Screenshot 2017-03-15 13.52.51

Version 2: N=4. The initial stock of fish is 160 and the fish stock doubles at the end of each round. While students have now been familiar with the replacement rate the incentives are clear, “I drink your milkshake!“:

Screenshot 2017-03-15 13.56.33

After they participated in Version 1 and Version 2 I asked the following question on our free-text response, “Compare the second game, when you fished a common sea (with three others), to the first game when you fished alone. Explain any differences in incentives across those two games and whether those differences affected how you played.” Here are some student responses:

“The first game I fished sustainably, in the second – I tried sustainability at first but soon found I was competing to be able to get as many fish as I wanted and supply quickly ran out.”

“Property Rights, first one you have property rights over your fish so they are protected no one else is going to take them. Second time there are no property rights so you have to guarantee that if you try to conserve fish that they will not be taken by another fisher.”

“When you fish in your own private pool, you’re the only one setting the limit as to how much you want to catch. Whereas when you’re in a pool with 3 other players, there is a lack of communication in the sense that some people have no limit and just go wild. When there is no communication, strategy just becomes irrelevant, and you’re praying to god that the people you’re paired with aren’t idiots and consume the whole pool in a frenzy to get the top score.”


Version 3: Same as version 2. This time with chat and indefinite repetition to allow them to experience a situation with more realism: neighbors can talk to each other, there are long time horizons and reputation effects, etc.

Screenshot 2017-03-15 13.59.19

Asking the students about about why communication mattered, students responded that they could coordinate with each other. This kind of coordination on a set of rules for fishing matters even if communication is cheap talk. Also, students got a laugh when I asked them to recall, “What’s the nastiest thing someone said to you over chat?” As noted in the classic paper, “Covenants with and without a Sword: Self-Governance is Possible”,

“A striking aspect of the discussion rounds was how rapidly the subjects, who had not had an opportunity to establish a well defined community with strong internal norms, were able to devise their own agreements and verbal punishments for those who broke those agreements.” (Ostrom, Walker, and Gardner, 1992, p. 410).

Jadrian noted that 61% of students found MobLab added value to the lecture, 30% were neutral, and 9% didn’t like it. But, what I found really interesting was his comments after talking to his good students, “they enjoyed getting to see the results of what we talked about rather than just thinking about how it would happen.” This is an important point: MobLab isn’t just a useful tool for engaging students that are difficult to engage in standard lecture. MobLab engages good students because it showcases economics as an empirical science and not just a bunch of theories.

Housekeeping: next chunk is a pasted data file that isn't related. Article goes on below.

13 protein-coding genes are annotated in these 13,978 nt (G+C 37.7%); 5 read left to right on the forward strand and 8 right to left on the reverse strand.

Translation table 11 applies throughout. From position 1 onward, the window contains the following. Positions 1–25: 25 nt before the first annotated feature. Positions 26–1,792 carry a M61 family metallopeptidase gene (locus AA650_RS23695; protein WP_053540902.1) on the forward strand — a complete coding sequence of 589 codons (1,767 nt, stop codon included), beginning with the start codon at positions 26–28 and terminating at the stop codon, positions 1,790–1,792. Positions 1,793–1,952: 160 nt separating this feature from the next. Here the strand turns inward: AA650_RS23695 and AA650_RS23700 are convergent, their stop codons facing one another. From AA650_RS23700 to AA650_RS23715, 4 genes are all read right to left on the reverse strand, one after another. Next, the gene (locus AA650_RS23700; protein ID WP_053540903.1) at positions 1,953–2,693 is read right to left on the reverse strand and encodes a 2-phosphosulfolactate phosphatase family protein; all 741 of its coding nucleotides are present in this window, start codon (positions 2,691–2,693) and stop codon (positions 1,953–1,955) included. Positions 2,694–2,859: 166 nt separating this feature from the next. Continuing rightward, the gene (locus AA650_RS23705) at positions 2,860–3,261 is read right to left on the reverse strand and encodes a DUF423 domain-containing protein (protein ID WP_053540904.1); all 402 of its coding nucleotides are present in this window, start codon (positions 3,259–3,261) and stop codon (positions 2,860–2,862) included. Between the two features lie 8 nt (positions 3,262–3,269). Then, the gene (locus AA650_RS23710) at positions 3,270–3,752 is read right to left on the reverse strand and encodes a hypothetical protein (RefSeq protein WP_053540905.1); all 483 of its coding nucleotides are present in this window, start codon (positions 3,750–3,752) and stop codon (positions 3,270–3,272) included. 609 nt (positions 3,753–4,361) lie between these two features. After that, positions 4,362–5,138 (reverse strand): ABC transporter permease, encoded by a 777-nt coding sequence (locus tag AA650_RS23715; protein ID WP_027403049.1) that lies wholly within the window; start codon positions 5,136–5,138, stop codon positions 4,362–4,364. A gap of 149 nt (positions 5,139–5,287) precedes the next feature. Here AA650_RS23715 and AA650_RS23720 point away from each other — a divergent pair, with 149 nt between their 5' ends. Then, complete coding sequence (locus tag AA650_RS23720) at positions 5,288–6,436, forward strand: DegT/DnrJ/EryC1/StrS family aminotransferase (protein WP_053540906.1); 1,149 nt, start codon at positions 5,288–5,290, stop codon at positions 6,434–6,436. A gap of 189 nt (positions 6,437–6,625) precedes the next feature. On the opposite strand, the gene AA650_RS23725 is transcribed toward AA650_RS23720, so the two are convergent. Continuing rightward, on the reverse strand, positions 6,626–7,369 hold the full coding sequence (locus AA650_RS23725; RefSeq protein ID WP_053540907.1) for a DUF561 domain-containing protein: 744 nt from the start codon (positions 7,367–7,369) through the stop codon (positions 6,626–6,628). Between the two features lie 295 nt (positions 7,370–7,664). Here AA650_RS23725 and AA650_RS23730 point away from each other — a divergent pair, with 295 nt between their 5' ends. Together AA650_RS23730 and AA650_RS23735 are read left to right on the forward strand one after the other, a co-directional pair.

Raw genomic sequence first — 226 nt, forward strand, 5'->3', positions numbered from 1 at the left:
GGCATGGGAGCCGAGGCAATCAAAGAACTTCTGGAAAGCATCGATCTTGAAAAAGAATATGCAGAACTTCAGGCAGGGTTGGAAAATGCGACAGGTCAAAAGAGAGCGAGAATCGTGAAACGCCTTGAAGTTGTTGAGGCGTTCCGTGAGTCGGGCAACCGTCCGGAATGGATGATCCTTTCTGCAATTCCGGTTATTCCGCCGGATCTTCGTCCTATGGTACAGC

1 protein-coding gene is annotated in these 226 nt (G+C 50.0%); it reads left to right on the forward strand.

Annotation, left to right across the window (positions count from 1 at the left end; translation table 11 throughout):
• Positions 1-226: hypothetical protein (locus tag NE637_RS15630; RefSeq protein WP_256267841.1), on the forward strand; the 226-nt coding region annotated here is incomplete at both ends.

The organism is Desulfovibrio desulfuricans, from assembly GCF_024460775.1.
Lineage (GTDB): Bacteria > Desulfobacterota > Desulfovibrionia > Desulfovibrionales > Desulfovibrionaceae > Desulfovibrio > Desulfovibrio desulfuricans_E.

I am hopeful the game made the incentive problems clearer to them but also gave them a sense that incentives are not destiny. Cheap talk can help construct rules and verbal reprisals can act as a price on the externality we impose on others. Economics is a rich science that can help them explore whatever issues they’re passionate about when they “look out the window.” Many thanks to Jadrian for entrusting his class to me.

A Personal Note on Match Day and our KR Matching Game

My wife is a pediatrician. In mid-March 2013 we experienced “match day”: the day where senior medical students match to a specialty-hospital pair for their residencies. For a moment stroll with me down memory lane: All the soon-to-be doctors were dressed up with family and friends in tow. There was so much chatter, excitement, hugs —the whole place was electric. The ballroom was decorated in a “Match Madness” theme and medical school faculty dawned basketball and referee uniforms with whistles and headbands. Each senior medical student was handed an envelope with their match location and speciality inside. And though I wanted to tear the thing open we were told not to open it until the appointed time.


When the envelopes were opened it is difficult to communicate the emotion. So much time invested in medical school and so many great and terrible experiences in the process of becoming a doctor. And, the hope after visiting so many different residencies, that you would get your preferred choice. We were very happy when we found out we were headed to Greenville, SC. The program there is stellar with committed attendings and a 100 percent pass rate on the pediatric boards for the last several years. That’s better than any pediatric residency east of the Mississippi.

So how did “match day” come about? In 1952 John Stalknaker and F. J. Mullen designed the National Residency Matching Program (NRMP) to alleviate problems in the labor market for physicians. The problem (described here) was,